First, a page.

Kyphoplasty and Vertebroplasty Complications

Male doctor checking senior patient with stethoscope

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According to the American Journal of Roentgenology, the use of kyphoplasty as a treatment for vertebral compression fractures is on the rise. But what is kyphoplasty?

Kyphoplasty is a minimally invasive spinal procedure given to patients who have lost height in one or more vertebral bodies because of a compression fracture. Kyphoplasty also includes a vertebroplasty, which is done to control fracture-related pain. Both procedures involve an injection of acrylic cement into the bone, but in a kyphoplasty, a balloon is also inserted that is then blown up in an effort to restore some or all of the height of the bone. Both surgeries are performed with the help of fluoroscopy, where a small camera is inserted into the area; the image that is projected on a screen guides the doctor as she operates.

Kyphoplasties generally involve an overnight stay at a hospital while vertebroplasties are often given in outpatient facilities.

The beauty of these surgeries is that (in most cases) the pain relief happens as soon as they’re complete. Not only that, but the rate of associated complications is low.

Complications of Kyphoplasty and Vertebroplasty

Although kyphoplasty and vertebroplasty are popular procedures among doctors, and quite easy on the patient for that matter, they are still considered "controversial." In August of 2009, the New England Journal of Medicine published the results from two small randomized controlled trials, which found that vertebroplasty patients receiving an injection of cement and those receiving a placebo injection experienced about equal pain relief.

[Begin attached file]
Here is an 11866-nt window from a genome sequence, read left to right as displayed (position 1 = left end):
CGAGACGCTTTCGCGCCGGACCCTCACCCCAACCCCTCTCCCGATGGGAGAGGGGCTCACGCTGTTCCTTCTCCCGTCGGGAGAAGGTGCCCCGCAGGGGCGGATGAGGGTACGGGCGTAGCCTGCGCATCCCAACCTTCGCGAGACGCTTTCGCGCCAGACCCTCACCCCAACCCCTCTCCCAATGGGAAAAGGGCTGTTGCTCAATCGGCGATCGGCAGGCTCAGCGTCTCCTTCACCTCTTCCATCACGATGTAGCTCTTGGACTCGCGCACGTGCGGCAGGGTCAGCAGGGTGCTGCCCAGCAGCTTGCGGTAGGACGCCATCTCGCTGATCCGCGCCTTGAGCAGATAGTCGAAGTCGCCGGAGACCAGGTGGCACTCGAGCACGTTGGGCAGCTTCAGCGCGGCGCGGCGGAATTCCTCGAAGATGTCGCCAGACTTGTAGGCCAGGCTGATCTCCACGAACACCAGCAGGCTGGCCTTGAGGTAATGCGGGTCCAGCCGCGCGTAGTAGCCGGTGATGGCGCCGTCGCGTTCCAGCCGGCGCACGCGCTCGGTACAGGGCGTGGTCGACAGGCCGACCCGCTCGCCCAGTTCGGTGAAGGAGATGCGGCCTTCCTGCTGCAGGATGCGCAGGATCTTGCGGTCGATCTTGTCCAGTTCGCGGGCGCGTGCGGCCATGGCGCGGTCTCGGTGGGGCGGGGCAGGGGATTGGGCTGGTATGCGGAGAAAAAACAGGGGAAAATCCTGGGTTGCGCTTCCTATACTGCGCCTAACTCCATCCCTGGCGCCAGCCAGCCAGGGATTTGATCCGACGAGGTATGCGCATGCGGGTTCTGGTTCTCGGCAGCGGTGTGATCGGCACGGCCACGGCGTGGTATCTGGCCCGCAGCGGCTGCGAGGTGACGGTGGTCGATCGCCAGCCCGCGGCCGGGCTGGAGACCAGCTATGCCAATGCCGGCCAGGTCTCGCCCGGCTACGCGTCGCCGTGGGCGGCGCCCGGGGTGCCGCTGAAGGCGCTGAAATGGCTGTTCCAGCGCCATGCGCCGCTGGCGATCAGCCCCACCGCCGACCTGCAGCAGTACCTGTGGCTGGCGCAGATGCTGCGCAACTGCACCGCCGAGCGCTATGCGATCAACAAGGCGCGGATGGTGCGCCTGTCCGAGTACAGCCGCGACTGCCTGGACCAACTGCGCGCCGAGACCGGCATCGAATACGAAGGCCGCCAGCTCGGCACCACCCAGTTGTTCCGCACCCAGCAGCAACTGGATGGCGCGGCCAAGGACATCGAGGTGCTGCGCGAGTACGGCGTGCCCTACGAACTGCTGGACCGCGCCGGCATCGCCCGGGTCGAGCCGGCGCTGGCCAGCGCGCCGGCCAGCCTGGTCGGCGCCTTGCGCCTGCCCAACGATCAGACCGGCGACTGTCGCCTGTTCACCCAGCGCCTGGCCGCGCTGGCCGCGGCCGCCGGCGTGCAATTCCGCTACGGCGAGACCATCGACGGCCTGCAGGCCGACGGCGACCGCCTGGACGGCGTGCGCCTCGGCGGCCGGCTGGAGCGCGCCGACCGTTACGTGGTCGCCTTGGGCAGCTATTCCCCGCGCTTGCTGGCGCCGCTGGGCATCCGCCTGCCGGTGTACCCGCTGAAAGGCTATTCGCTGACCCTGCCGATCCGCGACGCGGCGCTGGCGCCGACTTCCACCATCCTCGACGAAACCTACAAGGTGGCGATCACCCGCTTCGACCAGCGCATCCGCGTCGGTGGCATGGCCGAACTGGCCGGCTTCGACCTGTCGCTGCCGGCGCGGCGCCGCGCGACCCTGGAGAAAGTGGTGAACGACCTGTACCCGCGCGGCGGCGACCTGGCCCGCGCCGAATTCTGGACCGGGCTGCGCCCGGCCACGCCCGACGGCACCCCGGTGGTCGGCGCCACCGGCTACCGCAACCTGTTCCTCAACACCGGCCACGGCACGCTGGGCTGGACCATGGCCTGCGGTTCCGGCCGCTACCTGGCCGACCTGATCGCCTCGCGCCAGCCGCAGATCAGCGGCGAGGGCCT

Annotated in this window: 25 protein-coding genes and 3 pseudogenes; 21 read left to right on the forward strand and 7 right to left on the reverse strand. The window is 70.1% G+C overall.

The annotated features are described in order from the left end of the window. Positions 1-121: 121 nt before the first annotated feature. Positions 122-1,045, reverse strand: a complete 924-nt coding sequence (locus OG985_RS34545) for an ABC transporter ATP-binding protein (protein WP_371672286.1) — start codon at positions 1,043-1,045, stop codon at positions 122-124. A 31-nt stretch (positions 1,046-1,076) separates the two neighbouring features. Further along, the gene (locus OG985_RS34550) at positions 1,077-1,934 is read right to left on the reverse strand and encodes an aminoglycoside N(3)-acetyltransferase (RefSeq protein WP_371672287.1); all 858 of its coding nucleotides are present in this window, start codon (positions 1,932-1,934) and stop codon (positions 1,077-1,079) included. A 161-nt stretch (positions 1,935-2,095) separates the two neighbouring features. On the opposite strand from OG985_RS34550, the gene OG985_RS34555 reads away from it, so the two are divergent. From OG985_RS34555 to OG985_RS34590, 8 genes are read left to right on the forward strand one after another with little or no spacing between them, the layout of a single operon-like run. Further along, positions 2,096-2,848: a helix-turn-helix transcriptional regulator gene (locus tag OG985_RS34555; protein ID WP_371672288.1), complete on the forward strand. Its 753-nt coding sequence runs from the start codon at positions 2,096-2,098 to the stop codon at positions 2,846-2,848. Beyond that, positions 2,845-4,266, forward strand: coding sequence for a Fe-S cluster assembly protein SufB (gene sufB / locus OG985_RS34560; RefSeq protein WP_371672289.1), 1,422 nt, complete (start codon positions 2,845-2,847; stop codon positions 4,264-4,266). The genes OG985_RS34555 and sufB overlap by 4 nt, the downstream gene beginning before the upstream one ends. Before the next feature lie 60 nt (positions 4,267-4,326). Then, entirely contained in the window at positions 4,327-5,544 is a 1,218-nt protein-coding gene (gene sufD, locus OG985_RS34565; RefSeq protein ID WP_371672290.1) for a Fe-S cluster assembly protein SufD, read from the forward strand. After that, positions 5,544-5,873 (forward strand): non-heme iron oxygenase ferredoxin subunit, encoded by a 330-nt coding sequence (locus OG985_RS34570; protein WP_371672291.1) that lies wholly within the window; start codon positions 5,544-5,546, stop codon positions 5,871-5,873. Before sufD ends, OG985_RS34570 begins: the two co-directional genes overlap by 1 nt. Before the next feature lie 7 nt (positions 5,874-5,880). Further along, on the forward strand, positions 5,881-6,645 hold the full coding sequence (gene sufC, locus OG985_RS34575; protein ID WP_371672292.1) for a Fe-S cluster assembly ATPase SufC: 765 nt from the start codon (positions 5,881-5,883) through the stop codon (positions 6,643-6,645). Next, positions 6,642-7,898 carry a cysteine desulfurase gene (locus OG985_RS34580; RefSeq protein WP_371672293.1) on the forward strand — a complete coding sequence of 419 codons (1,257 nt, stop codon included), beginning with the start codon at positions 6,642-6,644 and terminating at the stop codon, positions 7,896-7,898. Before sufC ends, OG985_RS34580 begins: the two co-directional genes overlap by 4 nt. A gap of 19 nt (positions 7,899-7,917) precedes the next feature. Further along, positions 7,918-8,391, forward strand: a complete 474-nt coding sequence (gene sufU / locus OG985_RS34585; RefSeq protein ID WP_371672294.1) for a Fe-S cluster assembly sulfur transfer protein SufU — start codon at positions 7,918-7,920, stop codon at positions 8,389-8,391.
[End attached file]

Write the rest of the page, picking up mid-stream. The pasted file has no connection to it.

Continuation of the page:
A study published in the May 2012 issue of Orthopedic Review found that the complication rate for balloon kyphoplasty is low. Just the same, 40 percent of patients in their study (that looked at 297 people who underwent balloon kyphoplasty) experienced cement leaking outside the bone. In that same study, one patient also reacted to the inflation of the balloons (with hypotension and tachycardia) and another person went into cardiac arrest. The study reported other complications, as well, for example, infection and, post-procedure, new spinal fractures requiring balloon kyphoplasty.

Cement leakage sometimes results in new incidences of pain and can increase the risk for another vertebral fracture — in a neighboring bone. A smaller study, from the University of Rochester, compared vertebroplasties (vertebroplasty is a procedure similar to kyphoplasty), in 38 patients.

One group received cement injection while the comparison group did not. The study found that of those who did receive cement, 58 percent experienced a fracture of a nearby vertebra; of those who were not injected, only 12 percent experienced an adjacent fracture.

In an attempt to resolve some of the controversies around leaked cement in kyphoplasties and vertebroplasties, a 2014 review published in Biomedical Research International compared these procedures to nonsurgical management in terms of pain, disability, quality of life, new fractures, cost-effectiveness, kyphosis correction, vertebral height restoration, and cement and other complications.

The researchers found that the two surgeries make a better solution than conservative (i.e. nonsurgical) care. In this study, complications were rare, but not unheard of, and kyphoplasty was found to be better than vertebroplasty in terms of cement leaking. 

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